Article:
The Iranian strike in Syria on Sunday night must set off alarm bells not only in Israel, but also in the Arab Gulf states and even in the United States.
The missile attack marks an escalation in Iranian involvement in Syria, and if the missiles did hit their targets—600 kilometers away—this essentially indicates Iran has other options for dealing with Israel, apart from using Hezbollah.
Iran tried to accomplish several goals with this missile attack. The main goal was to improve the ayatollah regime’s image, after the blow it suffered when ISIS terrorists carried out attacks against Iranian symbols in Tehran, killing 17 Iranian citizens and wounding more than 50.
The Tehran attacks undermined the Iranian citizens’ sense of security and eroded the indestructible image of the ayatollah regime and the Iranian Revolutionary Guard Corps (IRGC).
The Iranian response is therefore complex, continuous and is carried out on two main levels.
In one, the regime has been trying to figure out who sent the perpetrators, Sunni Arab Iranian citizens who acted openly on behalf of the Islamic State.
The perpetrators were from the Baluchestan province in eastern Iran and from the Ahvaz province in the west.
The Revolutionary Guards and other Iranian security organizations raided cities and villages in those provinces and meted out collective punishment, including death, on Iranians of Arab descent who were not necessarily involved in the Tehran attacks.
The second level entailed dealing ISIS itself a blow. The Iranian surface-to-surface missile strike was aimed at killing ISIS fighters in their strongholds and showing them they cannot escape Iran’s long arm.
This blow to ISIS facilities in the Syrian cities of Deir ez-Zor and Palmyra helps the Syrian regime and the Russians as well.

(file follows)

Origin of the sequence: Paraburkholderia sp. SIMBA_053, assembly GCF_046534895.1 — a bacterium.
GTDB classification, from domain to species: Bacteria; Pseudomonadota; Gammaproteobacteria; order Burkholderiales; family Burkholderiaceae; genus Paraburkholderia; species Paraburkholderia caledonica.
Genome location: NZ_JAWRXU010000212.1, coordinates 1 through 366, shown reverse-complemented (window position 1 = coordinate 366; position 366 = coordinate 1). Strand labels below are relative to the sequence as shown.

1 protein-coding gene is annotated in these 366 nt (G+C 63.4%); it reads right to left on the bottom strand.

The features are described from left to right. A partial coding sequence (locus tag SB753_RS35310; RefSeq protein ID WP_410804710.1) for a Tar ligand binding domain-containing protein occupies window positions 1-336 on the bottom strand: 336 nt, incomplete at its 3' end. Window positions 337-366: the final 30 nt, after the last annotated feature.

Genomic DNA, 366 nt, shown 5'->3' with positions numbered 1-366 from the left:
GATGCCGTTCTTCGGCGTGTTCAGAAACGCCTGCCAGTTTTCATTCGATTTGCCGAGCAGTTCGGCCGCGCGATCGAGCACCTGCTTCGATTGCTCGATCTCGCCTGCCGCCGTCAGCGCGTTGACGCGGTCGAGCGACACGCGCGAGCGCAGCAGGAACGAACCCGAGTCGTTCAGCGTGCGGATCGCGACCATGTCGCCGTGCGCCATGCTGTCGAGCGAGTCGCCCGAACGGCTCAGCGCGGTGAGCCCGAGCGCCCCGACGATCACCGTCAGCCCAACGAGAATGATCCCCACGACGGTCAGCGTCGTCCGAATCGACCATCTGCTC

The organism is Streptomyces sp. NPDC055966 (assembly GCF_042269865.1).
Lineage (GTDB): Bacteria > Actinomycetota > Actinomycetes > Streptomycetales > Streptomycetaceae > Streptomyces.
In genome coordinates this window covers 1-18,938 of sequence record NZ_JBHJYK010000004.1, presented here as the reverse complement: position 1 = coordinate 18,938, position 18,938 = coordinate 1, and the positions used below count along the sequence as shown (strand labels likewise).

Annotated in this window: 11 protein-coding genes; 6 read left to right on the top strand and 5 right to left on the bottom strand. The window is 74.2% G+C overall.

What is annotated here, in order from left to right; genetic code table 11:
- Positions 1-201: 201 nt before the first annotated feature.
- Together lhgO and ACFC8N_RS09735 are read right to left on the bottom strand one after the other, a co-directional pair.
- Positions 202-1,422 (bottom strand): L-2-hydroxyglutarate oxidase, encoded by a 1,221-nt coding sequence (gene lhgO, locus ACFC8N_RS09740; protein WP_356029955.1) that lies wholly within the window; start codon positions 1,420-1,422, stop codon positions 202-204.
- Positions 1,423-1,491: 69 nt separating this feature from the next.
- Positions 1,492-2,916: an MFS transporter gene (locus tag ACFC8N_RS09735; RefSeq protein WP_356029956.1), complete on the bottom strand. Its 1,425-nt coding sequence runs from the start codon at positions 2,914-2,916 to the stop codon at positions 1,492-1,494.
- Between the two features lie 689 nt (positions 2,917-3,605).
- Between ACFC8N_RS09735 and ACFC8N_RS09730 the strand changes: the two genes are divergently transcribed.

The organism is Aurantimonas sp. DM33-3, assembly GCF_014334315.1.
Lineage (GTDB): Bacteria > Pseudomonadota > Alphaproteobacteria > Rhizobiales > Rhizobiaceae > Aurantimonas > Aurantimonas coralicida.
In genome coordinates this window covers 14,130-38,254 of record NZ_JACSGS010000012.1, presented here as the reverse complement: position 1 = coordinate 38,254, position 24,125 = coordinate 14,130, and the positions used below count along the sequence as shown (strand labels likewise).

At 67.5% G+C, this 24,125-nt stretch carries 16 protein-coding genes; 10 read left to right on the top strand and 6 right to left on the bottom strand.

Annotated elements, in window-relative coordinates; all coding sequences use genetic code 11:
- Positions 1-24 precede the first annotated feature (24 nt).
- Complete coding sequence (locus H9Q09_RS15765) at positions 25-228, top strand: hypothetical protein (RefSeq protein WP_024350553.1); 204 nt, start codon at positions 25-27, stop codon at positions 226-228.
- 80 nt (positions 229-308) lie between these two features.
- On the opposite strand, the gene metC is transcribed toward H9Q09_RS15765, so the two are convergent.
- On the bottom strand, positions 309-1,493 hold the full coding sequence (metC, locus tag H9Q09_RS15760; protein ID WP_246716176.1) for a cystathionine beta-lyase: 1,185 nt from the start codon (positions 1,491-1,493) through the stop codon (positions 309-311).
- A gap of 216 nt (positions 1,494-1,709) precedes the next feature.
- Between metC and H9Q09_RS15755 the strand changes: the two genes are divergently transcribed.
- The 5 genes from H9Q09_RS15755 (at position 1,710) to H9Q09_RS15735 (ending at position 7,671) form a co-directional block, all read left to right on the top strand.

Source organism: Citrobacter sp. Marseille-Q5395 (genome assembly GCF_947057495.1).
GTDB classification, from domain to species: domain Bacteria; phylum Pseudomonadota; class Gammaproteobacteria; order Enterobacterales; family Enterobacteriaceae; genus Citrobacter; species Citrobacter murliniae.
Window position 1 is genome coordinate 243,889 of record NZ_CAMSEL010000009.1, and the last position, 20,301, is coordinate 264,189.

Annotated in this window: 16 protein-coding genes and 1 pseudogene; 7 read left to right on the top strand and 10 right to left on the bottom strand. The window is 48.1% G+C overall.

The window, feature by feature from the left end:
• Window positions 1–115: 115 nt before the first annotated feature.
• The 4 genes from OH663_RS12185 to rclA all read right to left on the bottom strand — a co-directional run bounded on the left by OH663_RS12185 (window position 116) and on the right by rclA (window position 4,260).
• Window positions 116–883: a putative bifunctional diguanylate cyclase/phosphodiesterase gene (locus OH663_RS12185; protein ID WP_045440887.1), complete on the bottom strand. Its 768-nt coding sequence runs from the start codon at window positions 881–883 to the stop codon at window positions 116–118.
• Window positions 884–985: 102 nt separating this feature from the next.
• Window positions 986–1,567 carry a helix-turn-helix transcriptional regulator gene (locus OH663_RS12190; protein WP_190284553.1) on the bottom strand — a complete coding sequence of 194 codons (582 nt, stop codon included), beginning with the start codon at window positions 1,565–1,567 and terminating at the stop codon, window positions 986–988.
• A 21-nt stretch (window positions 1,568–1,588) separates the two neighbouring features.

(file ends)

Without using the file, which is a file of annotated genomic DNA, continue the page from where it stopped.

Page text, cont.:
Together, they are trying to reconquer Palmyra, Deir ez-Zor and the surrounding areas for the umpteenth time.
These two cities and the military facilities around them have changed hands several times, and there is currently a combined Russian-Syrian offensive taking place for the two cities.
In addition, demonstrating the ability to accurately fire missiles with a range of 600 to 700 kilometers is an Iranian show of force, aimed at gaining the prestige and deterrence of a military, regional and maybe even world power. Up until now, the US and Russia have been the only countries to fire accurate missiles at such distances in the Middle East.
The Iranians said they had fired six missiles with a range of up to 700 kilometers, and referred to the strike as “successful” yet “limited.” We have no information yet about whether the missiles Iran used were cruise missiles or ballistic missiles. Ballistic missiles not only have a large warhead with hundreds of kilograms of explosives, but also navigation mechanisms that allow a very accurate hit.
We also don’t know the missiles’ level of accuracy. Iran likely fired different types of both cruise missiles and ballistic missiles to use this opportunity to test the accuracy and reliability of its long-range weapons. As long as Iran doesn’t know the results of this test, it won’t disclose the type of the missiles it used and whether the hits were accurate and fatal.
All this information should raise a lot of concern and interest in Israel, as anyone who is capable of hitting targets in eastern and northeastern Syria from Kermanshah in western Iran and from Kurdistan in the northwest is capable of using the same missiles to hit the Golan Heights in Israel and perhaps other places as well.
This wasn’t the Iranians’ final word, and they aren’t hiding the fact they have Shahab-3 missiles with a range of up to 1,400 kilometers. There are also missiles with a larger range of 2,000 kilometers and more, but those missiles aren’t accurate.
It’s also a known fact the Iranians have self-made cruise missiles, but before now they’ve hid their performance. The Iranian missile attack on ISIS targets in eastern Syria is, therefore, an issue which Israel should deal with on the diplomatic level as well, as part of Jerusalem’s battle together with the Trump administration to stop the Iranian missile program.
For the same reason, this strike must also serve as a warning to the Arab states in the Persian Gulf, which are part of the pro-American moderate Sunni camp.
These countries’ oil fields and military facilities are located just 400 kilometers away from Iranian territory and are therefore more vulnerable. The US should also be worried, as its airbases, naval bases and command in Qatar and Bahrain are within the Iranian missiles’ range.